In January 2017, Hayden hosted 4-year-old Daliyah Marie Arana as Librarian of Congress for the day.[59] Following that, in October 2017, she hosted 8-year-old Adam Coffey as Librarian of Congress for the day. [60]



In 1995, Hayden was honored with the national Librarian of the Year Award by Library Journal, becoming the first African American to receive the prestigious award.[61] Her commitment to equity of access was central to the honor.[62]


  • 2015–2016: Baltimore Community Foundation, Trustee[82]
  • Maryland African American Museum Corporation, Board Member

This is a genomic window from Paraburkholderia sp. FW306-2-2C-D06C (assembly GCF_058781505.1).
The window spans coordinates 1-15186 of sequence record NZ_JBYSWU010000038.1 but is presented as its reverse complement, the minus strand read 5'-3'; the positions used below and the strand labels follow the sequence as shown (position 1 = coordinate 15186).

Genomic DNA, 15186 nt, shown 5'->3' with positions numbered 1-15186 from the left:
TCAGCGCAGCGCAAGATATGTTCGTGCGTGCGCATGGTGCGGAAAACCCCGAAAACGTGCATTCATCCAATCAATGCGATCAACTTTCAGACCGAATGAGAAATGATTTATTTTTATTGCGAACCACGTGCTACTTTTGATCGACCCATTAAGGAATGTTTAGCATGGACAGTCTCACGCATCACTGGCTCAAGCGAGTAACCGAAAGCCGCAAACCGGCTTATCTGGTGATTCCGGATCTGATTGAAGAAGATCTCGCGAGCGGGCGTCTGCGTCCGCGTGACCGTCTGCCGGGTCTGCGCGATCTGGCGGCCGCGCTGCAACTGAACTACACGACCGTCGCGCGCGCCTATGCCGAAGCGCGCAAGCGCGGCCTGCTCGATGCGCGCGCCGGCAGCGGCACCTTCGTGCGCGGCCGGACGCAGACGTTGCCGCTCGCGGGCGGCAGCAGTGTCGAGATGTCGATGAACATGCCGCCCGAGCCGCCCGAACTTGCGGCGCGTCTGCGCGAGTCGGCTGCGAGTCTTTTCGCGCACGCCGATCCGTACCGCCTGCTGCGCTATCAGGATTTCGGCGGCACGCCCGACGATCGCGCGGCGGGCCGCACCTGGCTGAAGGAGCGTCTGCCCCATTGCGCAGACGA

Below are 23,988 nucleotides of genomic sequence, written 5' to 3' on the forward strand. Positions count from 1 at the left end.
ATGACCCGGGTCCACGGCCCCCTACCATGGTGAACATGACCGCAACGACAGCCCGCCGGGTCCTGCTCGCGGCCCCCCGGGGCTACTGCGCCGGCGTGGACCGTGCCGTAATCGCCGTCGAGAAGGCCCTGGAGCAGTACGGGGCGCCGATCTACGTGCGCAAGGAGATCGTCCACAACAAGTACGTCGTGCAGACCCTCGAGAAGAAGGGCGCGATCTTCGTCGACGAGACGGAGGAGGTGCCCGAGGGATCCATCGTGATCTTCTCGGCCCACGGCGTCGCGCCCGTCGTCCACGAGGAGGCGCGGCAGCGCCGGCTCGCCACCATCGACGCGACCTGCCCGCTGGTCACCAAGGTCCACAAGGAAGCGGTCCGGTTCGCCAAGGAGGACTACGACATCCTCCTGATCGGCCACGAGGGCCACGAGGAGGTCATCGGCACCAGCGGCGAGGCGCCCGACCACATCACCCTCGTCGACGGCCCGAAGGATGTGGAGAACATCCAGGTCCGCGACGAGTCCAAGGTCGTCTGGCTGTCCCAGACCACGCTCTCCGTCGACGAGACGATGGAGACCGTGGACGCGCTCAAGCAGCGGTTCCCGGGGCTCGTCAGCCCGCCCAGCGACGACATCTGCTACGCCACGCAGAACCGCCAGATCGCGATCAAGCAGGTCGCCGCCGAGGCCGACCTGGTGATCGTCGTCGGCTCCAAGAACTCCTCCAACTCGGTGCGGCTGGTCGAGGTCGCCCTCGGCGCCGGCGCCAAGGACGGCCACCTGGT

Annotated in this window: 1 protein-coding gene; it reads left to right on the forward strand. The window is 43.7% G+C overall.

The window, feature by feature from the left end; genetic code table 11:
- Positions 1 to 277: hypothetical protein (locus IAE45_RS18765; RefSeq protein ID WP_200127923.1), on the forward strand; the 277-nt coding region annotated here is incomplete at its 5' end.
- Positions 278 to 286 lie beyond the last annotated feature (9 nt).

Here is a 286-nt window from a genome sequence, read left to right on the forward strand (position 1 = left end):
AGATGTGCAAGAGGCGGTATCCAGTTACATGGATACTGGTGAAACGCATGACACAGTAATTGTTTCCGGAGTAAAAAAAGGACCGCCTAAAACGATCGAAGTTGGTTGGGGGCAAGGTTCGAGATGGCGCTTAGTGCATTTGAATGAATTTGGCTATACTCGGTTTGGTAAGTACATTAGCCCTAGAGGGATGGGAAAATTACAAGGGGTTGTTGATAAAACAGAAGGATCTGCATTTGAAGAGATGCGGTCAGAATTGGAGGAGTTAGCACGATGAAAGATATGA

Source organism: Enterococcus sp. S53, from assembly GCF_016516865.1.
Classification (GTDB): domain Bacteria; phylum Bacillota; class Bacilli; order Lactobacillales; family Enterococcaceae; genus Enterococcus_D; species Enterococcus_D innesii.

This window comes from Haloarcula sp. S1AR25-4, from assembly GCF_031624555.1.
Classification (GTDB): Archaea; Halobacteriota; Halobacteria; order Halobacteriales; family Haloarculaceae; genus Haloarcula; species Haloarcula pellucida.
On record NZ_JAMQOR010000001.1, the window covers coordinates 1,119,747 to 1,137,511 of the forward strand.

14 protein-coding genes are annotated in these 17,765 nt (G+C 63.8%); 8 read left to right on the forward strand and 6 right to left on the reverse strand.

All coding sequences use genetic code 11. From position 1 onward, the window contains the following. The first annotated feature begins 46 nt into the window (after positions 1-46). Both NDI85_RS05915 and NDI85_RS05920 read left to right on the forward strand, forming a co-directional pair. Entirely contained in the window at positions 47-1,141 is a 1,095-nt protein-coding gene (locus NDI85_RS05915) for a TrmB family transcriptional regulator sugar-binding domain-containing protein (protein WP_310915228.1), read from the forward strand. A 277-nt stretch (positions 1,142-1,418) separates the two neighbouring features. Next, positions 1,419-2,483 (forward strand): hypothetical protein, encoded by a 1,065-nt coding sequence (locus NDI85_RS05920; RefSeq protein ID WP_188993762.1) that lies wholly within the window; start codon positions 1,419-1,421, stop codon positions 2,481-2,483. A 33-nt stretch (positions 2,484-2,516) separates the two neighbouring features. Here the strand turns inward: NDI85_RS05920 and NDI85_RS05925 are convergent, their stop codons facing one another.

• Goucher College, Board Member
  • Franklin and Eleanor Roosevelt Institute and Library, Board Member
  • Baltimore City Historical Society, Board Member
  • Baltimore Reads, Board Member
  • Maryland Historical Society, Board Member
  • Greater Baltimore Cultural Alliance, Board Member
  • Open Society Institute–Baltimore, Board Member
  • PALINET, Board Member
  • Sinai Hospital, Board Member
  • University of Pittsburgh School of Information Sciences, Board Member
  • 2007– : Baltimore Gas and Electric, Board Member[83]
  • 2010– : National Museum and Library Services Board, Member[25]
  • 2010– : National Foundation on the Arts and the Humanities, Member[25]
  • Baltimore City Combined Charity Campaign, Chair
  • American Institute of Urban Psychological Studies, Board Member
  • Kennedy-Krieger Institute, Board Member
  • Maryland Museum of African American History, Board Member
  • YWCA, Board Member
  • Urban Libraries Council, Board Member